Track the latest key details here>>

 All updates      Closures      Resources      Santa Barbara County      Topanga      Ventura County 
 
JAN. 9, 2018, 8:21 A.M.

Dramatic images of 101 Freeway blanketed in debris and mud

   
 
A view of the Northbound 101 freeway in Carpinteria as mud sits along the road from a rain storm Tuesday morning. (Wally Skalij / Los Angeles Times) A view of the Northbound 101 freeway in Carpinteria as mud sits along the road from a rain storm Tuesday morning. (Wally Skalij / Los Angeles Times)

The 101 Freeway was hit hard by flooding and mudslides as heavy rains slammed the Thomas fire burn area Tuesday morning.

The freeway was shut down in both directions for more than 30 miles in the Thomas fire burn area because of flooding and debris flow, spanning an area from Santa Barbara to Ventura, according to the California Highway Patrol.

Highway 33 also has been closed between Fairview and Rose Valley roads north of Ojai, according to the Ventura County Sheriff’s Department.

 
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Unbelievable. This the 101 North in Montecito/Summerland. Completely blocked with mud. #CAStorm

 
 
 
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WATCH: Mudflows in Montecito leaves roads blocked, cars trapped #LARain @jasmineviel

 
 
 

Mudslide blocking the northbound 101 freeway between #Carpinteria and #Montecito. Photo credit: Leah Pezzetti, KERO.

 
 
 

Massive debris flow blocking 101 freeway in Carpinteria. These are the Northbound Lanes.

 
 
 

Latest updates

 
Santa Barbara County
JAN. 10, 2018, 11:20 P.M.

Wearing a little boy's rainboots, 88-year-old Montecito resident evacuated with help of neighbors

Brittny Mejia
 
 
Neighbors help an 88-year-old woman, Gloria Hebert, evacuate her Montecito home. NoneNeighbors help an 88-year-old woman, Gloria Hebert, evacuate her Montecito home.

On Wednesday morning, Liana Mortazavi, 49, sat in the frame of the back door of the duplex where her mom has lived for nearly 40 years along Olive Mill Road.

She had driven from San Jose on Tuesday night and slogged her way through mud with a childhood friend to reach her 88-year-old mother, Gloria Hebert.

The front door was blocked by a tree, mud and debris. When they got inside the house, they pushed up a couch against the front door to keep more mud from seeping in. When Mortazavi measured the mud around the house where she'd grown up, she said there was 14-1/2 inches all around the house.

“It's impossible for my mom to walk out of here,” she said.

Although Mortazavi planned to call the Montecito Fire Department to help evacuate her mom, it was neighbors who came to the rescue.

Hebert put her arms around their necks and they lifted her together over the mud. She wore rain boots belonging to her neighbor's 6th-grade son. 

“What was amazing to me was that the community did come together,” Mortazavi said. “These are neighbors — I was a classmate with one of them since childhood. It’s amazing how these childhood relationships, they’ll just kick in really fast. There's this foundation of community.”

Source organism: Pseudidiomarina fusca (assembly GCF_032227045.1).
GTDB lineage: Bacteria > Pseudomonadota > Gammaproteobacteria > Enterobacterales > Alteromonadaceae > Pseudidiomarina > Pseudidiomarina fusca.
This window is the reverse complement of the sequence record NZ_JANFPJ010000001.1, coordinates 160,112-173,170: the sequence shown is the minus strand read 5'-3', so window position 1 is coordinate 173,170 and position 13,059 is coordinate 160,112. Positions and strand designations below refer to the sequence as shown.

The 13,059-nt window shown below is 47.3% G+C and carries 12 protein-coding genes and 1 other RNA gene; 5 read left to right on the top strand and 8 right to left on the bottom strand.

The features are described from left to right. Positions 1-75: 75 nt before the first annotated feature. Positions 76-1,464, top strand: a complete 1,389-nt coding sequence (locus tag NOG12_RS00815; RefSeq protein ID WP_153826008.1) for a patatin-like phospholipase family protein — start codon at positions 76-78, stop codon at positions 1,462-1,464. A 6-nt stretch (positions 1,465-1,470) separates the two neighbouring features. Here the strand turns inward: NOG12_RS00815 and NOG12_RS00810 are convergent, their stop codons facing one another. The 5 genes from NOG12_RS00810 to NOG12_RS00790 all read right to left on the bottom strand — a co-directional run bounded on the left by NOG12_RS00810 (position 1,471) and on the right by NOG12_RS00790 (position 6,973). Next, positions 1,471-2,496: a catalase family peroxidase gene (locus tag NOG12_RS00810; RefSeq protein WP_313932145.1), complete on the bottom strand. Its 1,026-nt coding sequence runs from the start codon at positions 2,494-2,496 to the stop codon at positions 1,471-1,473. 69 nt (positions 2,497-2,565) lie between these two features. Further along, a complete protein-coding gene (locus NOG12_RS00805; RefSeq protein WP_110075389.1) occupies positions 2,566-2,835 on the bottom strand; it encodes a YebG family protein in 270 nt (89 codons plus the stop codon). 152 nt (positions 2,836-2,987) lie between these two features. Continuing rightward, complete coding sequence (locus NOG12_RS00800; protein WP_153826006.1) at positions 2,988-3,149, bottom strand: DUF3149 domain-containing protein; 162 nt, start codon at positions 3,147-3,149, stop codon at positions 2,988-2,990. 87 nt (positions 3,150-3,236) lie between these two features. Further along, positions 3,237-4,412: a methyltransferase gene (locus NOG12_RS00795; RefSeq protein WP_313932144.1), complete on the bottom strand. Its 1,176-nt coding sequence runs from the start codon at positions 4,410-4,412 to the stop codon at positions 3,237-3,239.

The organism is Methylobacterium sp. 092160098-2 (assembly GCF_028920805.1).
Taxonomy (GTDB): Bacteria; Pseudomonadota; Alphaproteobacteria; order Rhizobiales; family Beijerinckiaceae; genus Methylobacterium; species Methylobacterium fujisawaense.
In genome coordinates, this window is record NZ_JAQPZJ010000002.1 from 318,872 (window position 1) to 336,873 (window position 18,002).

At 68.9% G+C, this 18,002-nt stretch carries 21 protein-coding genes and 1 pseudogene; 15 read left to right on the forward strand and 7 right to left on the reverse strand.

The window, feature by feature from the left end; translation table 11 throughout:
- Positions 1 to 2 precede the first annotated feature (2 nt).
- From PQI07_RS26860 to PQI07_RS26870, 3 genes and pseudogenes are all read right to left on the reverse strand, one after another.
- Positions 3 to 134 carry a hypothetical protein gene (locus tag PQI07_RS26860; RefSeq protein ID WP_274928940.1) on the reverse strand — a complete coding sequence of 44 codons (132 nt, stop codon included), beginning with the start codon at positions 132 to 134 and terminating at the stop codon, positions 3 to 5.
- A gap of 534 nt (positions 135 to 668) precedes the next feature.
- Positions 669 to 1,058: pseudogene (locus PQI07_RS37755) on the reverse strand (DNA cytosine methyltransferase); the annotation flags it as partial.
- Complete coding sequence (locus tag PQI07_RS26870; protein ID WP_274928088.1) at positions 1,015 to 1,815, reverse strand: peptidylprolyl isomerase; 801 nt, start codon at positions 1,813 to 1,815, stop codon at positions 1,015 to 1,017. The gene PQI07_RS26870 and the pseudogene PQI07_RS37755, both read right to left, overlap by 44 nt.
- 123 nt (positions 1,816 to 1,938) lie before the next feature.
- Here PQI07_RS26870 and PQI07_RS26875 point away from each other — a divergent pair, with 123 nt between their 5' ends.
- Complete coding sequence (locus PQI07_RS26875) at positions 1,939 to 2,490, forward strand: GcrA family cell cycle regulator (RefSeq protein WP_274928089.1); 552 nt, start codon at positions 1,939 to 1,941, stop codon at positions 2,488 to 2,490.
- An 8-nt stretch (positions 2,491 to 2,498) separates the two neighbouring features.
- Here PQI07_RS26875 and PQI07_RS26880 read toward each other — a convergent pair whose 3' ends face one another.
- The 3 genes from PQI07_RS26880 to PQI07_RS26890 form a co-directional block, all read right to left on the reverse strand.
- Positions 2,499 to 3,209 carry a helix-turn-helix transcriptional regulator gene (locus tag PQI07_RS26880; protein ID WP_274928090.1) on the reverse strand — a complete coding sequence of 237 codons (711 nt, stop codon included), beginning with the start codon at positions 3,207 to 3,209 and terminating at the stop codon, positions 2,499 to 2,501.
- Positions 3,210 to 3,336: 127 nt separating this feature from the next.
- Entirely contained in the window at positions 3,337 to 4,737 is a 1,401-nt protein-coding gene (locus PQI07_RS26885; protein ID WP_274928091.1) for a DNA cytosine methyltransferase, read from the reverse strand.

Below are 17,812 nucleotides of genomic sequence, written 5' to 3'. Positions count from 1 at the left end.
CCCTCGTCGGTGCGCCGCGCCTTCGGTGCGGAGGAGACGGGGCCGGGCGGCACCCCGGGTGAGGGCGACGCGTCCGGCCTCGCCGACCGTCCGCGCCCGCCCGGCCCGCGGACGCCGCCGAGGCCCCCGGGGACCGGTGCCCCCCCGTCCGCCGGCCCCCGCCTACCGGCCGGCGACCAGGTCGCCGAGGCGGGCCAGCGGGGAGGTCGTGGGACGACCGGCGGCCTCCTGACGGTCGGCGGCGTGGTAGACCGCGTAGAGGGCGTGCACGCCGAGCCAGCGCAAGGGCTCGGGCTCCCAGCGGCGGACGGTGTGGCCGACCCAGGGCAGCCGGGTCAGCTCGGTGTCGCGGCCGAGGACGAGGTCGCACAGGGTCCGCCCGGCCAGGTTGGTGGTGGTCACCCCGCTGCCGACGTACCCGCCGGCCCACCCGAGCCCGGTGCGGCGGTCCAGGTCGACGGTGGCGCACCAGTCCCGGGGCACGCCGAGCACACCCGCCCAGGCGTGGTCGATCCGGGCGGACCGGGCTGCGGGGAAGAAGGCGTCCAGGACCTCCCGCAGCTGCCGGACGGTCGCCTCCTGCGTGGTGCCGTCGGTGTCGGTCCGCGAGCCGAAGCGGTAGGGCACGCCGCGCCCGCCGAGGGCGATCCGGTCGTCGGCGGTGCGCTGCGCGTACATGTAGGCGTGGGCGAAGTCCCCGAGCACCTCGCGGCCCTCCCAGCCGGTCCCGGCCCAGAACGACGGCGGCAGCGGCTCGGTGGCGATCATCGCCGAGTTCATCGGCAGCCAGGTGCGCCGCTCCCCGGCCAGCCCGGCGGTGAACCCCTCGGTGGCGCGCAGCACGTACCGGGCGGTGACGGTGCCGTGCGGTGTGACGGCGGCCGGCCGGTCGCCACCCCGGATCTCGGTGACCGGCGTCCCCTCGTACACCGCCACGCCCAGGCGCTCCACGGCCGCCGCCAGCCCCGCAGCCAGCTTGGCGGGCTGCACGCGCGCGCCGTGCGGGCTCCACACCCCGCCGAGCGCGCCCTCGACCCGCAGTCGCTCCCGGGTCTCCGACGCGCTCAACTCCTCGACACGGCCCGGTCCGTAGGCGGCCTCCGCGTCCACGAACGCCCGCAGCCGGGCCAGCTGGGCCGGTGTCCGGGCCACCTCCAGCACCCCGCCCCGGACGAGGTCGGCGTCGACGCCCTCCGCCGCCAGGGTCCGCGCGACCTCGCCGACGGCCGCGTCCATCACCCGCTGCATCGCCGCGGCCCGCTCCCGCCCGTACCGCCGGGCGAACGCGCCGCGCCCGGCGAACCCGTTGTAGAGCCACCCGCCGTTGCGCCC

Mortazavi and her mom reached San Jose by 8 p.m. Wednesday. 

“My mom will stay with us as long as she needs to,” Mortazavi said. “If it’s a long-term thing, we’ve got a plan.”

 
 
Closures
JAN. 10, 2018, 4:56 P.M.

Track key details on Southern California storm evacuations and road closures

   
 
 

Santa Barbara and Ventura counties:

  • Evacuations: Residents in burn zones in Santa Barbara and Ventura counties were ordered to leave.
  • Highway 101 is open south of Carpinteria Avenue and Route 150, as well as in all areas of Ventura County, according to Caltrans. However, it remains closed north of Route 150 in Carpinteria. Highway 150 is open in all areas of Ventura County as of Thursday morning.
  • Highway 33 is closed between Fairview and Lockwood Valley roads north of Ojai, according to Caltrans.
  • Santa Barbara County fire officials have rescued several people trapped in debris flows on Hot Springs Road in Montecito. At least 17 people have died in the Montecito area. Approximately 100 homes were destroyed and 300 were damaged in the mudslides.

Los Angeles County:

 
JAN. 10, 2018, 12:37 P.M.
REPORTING FROM MONTECITO, CALIF.

Mud picked up one elderly couple and tossed them into closet

Melissa Etehad
 
 

Around 10 a.m. Wednesday, about half a dozen search-and-rescue crews, working in the wake of devastating rain and mudflows, began looking for missing people along Olive Mill Road and Hot Springs Road here.

Moving through a few feet of mud, rescuers looked inside wrecked cars and destroyed homes. Nearby, about a dozen nursing home staffers from Casa Dorinda braced the mud — many wearing sandals and sneakers— not expecting to see the level of devastation that now engulfed the street.

The nursing home employs 150 people and has around 300 residents. Many residents didn’t leave despite being under a voluntary evacuation order. One portion of the nursing home was destroyed.